Ti Kiridashi VS Tamahagane small utility knife cutting feedback and vid

Discussion in 'Mad Science Forge' started by rainingblades, May 17, 2020.

  1. rainingblades

    rainingblades Basic Member Basic Member

    23
    Mar 18, 2019
    Here's the link to youtube vid:
    Zubeng's Tamahahane knife: https://www.arizonacustomknives.com/knives-by-maker/zubeng.html

    Got the kiridashi a few weeks back and decided to do a cutting test vs one of my other fav knives. Anyway. Here are my thoughts
    - in short, the edge configuration was the only thing that allowed this small utility knife to very slightly edged over the kiri for slicing cardboard boxes.
    - however, as for cutting performance, both are on equal grounds.
    - Small utility is supposed to be Rc 62-64
    - Kiridashi is in the low 50's
    - considering the ti kiri is heat treated to a softer hardness, the ti kiri was just as sharp, maybe slughtly less.
    - my thought is the kiri doesnt force its way through as well as the small utility. But I feel that's edge length and geometry. Perhap being slightly softer also makes impact. tho I suspect the last makes little difference.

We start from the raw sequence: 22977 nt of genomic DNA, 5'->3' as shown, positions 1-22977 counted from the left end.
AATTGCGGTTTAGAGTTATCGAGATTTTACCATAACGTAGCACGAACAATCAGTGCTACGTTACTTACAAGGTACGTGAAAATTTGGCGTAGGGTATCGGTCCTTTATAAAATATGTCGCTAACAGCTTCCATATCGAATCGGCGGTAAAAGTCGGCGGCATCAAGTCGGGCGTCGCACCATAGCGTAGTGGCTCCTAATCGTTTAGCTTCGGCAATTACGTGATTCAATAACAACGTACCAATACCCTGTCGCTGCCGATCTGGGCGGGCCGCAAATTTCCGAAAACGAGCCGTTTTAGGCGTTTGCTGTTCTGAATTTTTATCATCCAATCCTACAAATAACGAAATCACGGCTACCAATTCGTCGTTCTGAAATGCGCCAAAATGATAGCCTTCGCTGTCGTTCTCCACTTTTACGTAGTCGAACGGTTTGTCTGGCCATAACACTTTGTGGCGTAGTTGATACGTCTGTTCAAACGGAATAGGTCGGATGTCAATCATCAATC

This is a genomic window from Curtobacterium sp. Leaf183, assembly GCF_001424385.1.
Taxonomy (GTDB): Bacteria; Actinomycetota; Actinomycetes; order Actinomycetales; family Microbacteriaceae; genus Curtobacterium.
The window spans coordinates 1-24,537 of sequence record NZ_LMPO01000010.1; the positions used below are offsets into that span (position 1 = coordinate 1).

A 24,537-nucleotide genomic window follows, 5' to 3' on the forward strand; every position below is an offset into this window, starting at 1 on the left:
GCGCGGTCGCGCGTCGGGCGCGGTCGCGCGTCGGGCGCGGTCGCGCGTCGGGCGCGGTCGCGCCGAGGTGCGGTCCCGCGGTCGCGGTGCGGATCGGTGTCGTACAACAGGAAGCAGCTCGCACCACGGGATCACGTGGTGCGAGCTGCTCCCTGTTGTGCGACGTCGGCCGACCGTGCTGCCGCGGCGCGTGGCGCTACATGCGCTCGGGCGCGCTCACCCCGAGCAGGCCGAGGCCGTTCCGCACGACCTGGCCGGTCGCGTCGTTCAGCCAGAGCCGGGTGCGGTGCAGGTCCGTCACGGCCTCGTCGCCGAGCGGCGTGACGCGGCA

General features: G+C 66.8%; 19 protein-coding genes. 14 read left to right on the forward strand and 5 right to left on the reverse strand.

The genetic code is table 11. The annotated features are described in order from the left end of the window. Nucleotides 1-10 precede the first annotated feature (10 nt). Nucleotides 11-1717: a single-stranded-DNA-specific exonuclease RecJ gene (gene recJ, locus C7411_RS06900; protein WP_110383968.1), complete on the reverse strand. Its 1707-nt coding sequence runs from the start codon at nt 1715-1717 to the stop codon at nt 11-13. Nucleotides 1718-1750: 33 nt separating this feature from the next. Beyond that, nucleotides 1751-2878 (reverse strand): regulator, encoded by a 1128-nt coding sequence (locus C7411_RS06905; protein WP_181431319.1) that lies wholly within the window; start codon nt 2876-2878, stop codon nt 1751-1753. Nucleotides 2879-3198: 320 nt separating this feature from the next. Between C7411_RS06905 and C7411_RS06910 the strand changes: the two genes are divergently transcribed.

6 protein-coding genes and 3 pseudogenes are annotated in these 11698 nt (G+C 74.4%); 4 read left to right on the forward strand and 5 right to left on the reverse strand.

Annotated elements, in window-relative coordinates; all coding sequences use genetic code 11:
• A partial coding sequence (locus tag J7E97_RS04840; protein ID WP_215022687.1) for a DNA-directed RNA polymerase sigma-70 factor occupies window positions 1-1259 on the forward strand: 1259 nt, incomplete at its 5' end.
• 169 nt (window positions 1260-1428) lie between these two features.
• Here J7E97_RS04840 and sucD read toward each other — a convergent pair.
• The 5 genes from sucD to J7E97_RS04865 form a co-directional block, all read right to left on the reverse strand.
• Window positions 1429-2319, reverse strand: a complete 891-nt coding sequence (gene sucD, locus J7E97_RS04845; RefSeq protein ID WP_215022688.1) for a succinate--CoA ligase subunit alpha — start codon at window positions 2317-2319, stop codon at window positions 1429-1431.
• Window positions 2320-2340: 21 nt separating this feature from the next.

- thus, considering the vast difference in hardness, the ti kiri performed above its estimated performance level.
    - incidentally, the level of fine surface scratches were pretty much the same!

    Lol I pretty much copied and pasted my thoughts on it in a chat session. It's Sunday, so I get lazy.
     
    jbmonkey, WValtakis and Mecha like this.
  2. Mecha

    Mecha Titanium Bladesmith Knifemaker / Craftsman / Service Provider

    Dec 27, 2013

    In your estimation, how do you think the ti blade material as-treated would compare to high carbon steel, if both knives were the same shape and geometry?
     
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  3. rainingblades

    rainingblades Basic Member Basic Member

    23
    Mar 18, 2019
    I'd say the ti blade would cut, slice, push cut and pull as well as high carbon steel. With Ti particles' resistance to being moved around, the chances of rolling and chipping should be lower theoretically. Push cuts or anything that involved forcing through a material may even be slightly easier thanks to Ti alloy's resistance to movement.
     
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  4. Mecha

    Mecha Titanium Bladesmith Knifemaker / Craftsman / Service Provider

    Dec 27, 2013
    Nice! Thanks for the info.
     
    rainingblades likes this.

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